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At Carnegie Hall, Vol. 1-4 (Chicago IV) [Bonus Tracks]
     

At Carnegie Hall, Vol. 1-4 (Chicago IV) [Bonus Tracks]

5.0 3
by Chicago
 

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Recorded in April 1971 and drawn from a then-unprecedented five-night stand at this hallowed New York City venue, Chicago at Carnegie Hall has been substantially expanded from its original four-LP length for this CD reissue. Forget the soft-rock icons whose reputation was made via heavy airplay on MOR stations throughout the '60s and '70s. Chicago in a live

Overview

Recorded in April 1971 and drawn from a then-unprecedented five-night stand at this hallowed New York City venue, Chicago at Carnegie Hall has been substantially expanded from its original four-LP length for this CD reissue. Forget the soft-rock icons whose reputation was made via heavy airplay on MOR stations throughout the '60s and '70s. Chicago in a live setting, particularly so early in the group's history, was an entirely different animal -- an ensemble of accomplished musicians adept at delivering a gritty mélange of rock, jazz, pop, and classical nuances goosed along by an awesome horn section. The set list draws from the three studio albums that preceded this live collection, including an extended version of the bouncy "Does Anybody Really Know What Time It Is," featuring a soul-jazz-flavored free-form intro by pianist Robert Lamm, and the early hit "Beginnings," enhanced by the late guitarist Terry Kath's fluid riffing and Lee Loughnane's spicy trumpet phrasing. Even amid more complex arrangements like the multi-part "Ballet for a Girl in Buchannon," there are recognizable movements -- such as the gentle ballad "Colour My World," featuring Walter Parazaider's wistful flute accompaniment, and the brassy, up-tempo opener, "Make Me Smile." Kath's playing, in particular, stands out and reaffirms his status as one of the era's unsung guitar heroes. His impassioned solo on the version of "25 or 6 to 4" from Disc 4's assortment of previously unreleased material breathes new life into this classic rock warhorse. There's also a reading of the Spencer Davis Group's "I'm a Man," rife with Kath's howling guitar, which complements the tribal and hypnotic rhythm arrangements that lend this cover so much punch. Given the abundance of material here, the best listening approach is to parse out manageable doses while basking in the greatness of an outfit whose musical prowess has often been overshadowed by its decades-long commercial success.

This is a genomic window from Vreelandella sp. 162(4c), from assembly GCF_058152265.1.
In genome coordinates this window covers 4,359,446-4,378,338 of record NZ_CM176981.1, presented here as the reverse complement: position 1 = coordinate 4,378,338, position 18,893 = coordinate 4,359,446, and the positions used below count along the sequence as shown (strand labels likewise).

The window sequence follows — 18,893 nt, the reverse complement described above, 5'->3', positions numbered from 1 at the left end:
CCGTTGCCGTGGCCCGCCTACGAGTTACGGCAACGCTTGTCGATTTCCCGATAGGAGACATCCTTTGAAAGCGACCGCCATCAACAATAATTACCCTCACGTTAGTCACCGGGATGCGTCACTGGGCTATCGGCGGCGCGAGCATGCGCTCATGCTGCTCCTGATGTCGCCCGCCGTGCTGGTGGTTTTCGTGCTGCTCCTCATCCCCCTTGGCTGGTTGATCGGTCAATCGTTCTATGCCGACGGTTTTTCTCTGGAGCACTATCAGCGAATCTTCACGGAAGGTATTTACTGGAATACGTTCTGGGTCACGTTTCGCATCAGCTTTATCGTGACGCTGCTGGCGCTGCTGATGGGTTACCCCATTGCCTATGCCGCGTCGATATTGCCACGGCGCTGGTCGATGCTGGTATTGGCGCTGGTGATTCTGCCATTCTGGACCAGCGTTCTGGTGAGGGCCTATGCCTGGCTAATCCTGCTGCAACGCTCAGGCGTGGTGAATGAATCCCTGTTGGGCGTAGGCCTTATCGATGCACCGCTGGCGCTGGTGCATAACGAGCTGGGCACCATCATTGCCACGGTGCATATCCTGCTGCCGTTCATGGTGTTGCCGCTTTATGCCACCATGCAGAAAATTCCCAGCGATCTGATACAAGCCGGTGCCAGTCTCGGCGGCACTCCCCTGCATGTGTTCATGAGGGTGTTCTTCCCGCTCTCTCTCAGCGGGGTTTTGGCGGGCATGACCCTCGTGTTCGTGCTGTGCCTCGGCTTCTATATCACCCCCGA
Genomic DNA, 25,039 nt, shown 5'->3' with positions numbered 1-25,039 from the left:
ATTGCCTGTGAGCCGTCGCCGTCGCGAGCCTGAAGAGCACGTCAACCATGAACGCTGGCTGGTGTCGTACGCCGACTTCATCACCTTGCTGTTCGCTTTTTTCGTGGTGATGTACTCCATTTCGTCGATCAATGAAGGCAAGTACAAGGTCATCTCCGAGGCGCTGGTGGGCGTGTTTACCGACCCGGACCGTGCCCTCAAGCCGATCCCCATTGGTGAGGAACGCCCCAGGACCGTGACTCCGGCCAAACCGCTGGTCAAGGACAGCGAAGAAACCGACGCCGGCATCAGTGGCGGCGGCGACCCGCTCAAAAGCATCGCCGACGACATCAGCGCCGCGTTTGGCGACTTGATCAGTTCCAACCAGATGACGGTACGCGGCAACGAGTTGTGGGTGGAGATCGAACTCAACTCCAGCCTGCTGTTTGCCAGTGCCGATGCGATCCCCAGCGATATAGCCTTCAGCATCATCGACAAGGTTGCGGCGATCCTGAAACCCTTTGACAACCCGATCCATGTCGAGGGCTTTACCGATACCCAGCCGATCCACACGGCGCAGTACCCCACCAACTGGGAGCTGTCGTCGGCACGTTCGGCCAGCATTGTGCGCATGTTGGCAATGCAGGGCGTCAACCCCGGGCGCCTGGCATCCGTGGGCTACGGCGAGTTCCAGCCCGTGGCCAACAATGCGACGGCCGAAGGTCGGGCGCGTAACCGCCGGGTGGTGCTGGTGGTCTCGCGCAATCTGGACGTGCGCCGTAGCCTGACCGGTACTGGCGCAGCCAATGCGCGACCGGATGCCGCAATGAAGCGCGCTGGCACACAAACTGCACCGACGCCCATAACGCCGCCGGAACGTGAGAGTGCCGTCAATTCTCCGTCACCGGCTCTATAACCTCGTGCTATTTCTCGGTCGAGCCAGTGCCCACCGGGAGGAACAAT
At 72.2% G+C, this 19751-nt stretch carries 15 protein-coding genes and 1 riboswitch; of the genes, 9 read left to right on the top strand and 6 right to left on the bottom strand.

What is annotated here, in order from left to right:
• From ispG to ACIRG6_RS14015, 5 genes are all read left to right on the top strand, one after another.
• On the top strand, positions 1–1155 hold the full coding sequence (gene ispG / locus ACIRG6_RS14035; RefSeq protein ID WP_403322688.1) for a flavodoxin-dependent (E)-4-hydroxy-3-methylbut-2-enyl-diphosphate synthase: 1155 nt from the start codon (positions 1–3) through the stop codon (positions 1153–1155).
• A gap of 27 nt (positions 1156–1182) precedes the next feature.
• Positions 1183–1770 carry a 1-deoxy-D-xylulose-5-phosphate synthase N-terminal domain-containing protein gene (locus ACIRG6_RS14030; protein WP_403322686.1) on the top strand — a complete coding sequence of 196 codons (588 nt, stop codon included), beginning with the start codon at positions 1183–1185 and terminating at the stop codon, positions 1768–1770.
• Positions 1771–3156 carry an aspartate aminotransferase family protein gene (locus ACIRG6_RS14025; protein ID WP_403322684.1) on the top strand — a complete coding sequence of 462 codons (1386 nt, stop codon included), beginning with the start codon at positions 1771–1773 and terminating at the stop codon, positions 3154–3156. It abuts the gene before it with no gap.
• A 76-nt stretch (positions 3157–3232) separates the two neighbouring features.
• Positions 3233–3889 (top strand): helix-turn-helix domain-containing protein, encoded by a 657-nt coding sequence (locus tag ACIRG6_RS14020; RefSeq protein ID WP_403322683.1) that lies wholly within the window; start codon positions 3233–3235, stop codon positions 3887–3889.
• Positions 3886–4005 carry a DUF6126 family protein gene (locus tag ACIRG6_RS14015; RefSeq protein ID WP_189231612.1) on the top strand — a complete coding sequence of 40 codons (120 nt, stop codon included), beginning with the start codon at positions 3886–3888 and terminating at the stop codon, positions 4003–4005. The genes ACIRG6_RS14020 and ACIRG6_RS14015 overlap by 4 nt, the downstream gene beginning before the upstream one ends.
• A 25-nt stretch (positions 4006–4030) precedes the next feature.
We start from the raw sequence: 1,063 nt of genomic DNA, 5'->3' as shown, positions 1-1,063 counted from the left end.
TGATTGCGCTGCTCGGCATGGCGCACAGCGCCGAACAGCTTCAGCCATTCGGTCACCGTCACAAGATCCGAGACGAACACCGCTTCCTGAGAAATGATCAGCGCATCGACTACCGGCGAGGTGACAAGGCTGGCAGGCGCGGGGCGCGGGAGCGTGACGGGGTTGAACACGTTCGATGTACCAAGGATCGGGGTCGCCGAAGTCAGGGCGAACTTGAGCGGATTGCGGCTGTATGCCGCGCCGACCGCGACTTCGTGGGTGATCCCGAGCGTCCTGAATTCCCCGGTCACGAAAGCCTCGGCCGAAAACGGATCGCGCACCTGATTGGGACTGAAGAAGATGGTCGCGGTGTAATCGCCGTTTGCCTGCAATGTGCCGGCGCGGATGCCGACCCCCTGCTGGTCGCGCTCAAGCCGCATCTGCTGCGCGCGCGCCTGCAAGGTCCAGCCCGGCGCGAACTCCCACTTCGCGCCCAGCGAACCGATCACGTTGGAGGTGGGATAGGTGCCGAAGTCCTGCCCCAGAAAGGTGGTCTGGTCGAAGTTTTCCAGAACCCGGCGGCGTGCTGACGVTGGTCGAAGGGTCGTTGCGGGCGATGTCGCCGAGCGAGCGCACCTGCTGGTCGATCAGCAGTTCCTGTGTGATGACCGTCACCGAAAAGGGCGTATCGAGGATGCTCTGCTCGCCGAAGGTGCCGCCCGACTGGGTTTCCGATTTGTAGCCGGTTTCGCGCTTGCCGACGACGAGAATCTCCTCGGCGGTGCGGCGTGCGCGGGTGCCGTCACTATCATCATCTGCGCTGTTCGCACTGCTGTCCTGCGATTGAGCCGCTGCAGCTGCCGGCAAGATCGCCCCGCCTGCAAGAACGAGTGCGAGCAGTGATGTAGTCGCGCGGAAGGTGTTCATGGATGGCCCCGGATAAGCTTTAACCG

Editorial Reviews

All Music Guide - Lindsay Planer